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February 13, 2005

The Experience

This week I spent a lot of time trying to figure out exactly what I want out of this project. After a lot of time sitting at my kitchen table jotting down notes and trying to come up with something, I had a few moments of brilliance when I was able to finally envision how this will all come together. As of now, the final product will take three forms: my website, a show or exhibit, and a book.

Each of these forms has certain strengths and weaknesses and I hope to utilize this to have the most impact. For example, in a website, the viewer has complete control over what he or she reads, that means I can put as much information on there as I want and a reader simply chooses what to read. As long as I keep each section short and not overwhelming, a reader can spend any amount of time that they choose. Therefore, I will utilize the website to display a large number of short articles on as many aspects of the Everglades as I can. This will be more of an encyclopedic approach which would be extremely overwhelming if presented in a book or especially in an exhibit.

The exhibit will focus entirely on the photographs. The images will be introduced through a short description of the Everglades, but the photographs themselves will paint the picture of the Everglades. Each image will be able to stand on its own, but as a collective set they will tell the larger picture. Short quotations from interviews and readings may be used to tell the story when an image simply can not.

The book will be a collection of essays that are presented side by side with the photographs. This book will tell the story of the Everglades as I see it. It will be a much more personal journey and a way to experience the Everglades through my eyes. In some ways it will be a marriage of the website and the exhibit, bringing together the scientific understanding and the perspective of humanity. The essays will combine my experiences and understanding with the historical and contemporary perspectives of the people who intimately interact with the region. Here, the photographs may or may not be directly referenced or correlated with the accompanying essay but they will share the same attitude or approach.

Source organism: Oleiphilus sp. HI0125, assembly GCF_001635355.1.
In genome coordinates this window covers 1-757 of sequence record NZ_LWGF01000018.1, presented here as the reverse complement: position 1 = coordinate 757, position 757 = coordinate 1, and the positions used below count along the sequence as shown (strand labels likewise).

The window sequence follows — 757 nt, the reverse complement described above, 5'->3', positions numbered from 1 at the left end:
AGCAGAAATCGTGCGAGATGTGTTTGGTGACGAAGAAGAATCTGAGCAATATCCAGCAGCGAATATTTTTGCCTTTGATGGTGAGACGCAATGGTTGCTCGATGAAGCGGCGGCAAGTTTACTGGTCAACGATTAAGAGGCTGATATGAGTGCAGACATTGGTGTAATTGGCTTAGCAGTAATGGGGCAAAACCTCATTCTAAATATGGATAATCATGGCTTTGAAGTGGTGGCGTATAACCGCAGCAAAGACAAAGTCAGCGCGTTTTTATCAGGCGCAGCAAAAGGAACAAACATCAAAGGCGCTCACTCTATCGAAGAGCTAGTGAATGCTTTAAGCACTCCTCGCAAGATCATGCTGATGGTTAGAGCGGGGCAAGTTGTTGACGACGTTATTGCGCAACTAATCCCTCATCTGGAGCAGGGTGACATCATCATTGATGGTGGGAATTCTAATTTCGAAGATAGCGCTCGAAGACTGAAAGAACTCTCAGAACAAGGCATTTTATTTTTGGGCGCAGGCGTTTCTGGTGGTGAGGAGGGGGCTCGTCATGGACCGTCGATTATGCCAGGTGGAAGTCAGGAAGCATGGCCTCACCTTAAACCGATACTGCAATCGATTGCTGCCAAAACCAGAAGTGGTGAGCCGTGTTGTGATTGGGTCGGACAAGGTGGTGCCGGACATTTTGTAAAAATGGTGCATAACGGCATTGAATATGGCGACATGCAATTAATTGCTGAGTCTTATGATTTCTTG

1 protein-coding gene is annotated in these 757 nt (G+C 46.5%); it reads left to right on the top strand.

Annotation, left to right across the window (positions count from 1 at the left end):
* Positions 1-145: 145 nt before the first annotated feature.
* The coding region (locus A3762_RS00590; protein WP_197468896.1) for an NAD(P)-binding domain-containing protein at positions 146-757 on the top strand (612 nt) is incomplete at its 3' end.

While I now have a better idea of what form my final result will be, I still need to figure out exactly what the story is that I will be telling. I have several things in mind, and hopefully over the next few weeks I can sort out the details. I would love to hear feedback and suggestions, so please send me an email or drop by the forums and start a discussion.


The Photos

American Alligator – Anhinga Trail, Everglades National Park

In both the morning and evenings, the reflections of the trees in the water provide some spectacular color. I love the soft colors in the reflection that are broken by the alligator’s head.


Lanceleaf Arrowhead – Everglades National Park

Flower photography is very new to me. In some ways I have approached it similar to the way I approach bird photography. I start working a bird from a distance then slowly work in tighter and tighter. Here I did the same thing. I posted a shot of the entire stalk with three flowers on my weblog and here is an image of just a single flower from the cluster. The soft light of an overcast day really makes this image for me.


Crescent Moon above Royal Palm – Royal Palm, Everglades National Park

Leaving Anhinga Trail after a particularly late evening photographing, I saw the moon and the silhouette of one of the Royal Palms I had already photographed that evening at sunset. After several minutes of waiting, the moon, clouds, and wind cooperated allowing for this image to be made.


Marbled Godwit among shorebirds – Snake Bight, Everglades National Park

Here is a less conventional bird image. As the tide began to flood, the thousands of shorebirds fought for the last bit of dry land. Here, a Marbled Godwit stands above a number of resting Short-billed Dowitchers and other shorebirds. I really like how the godwit stands out and is isolated from the rest of the flock.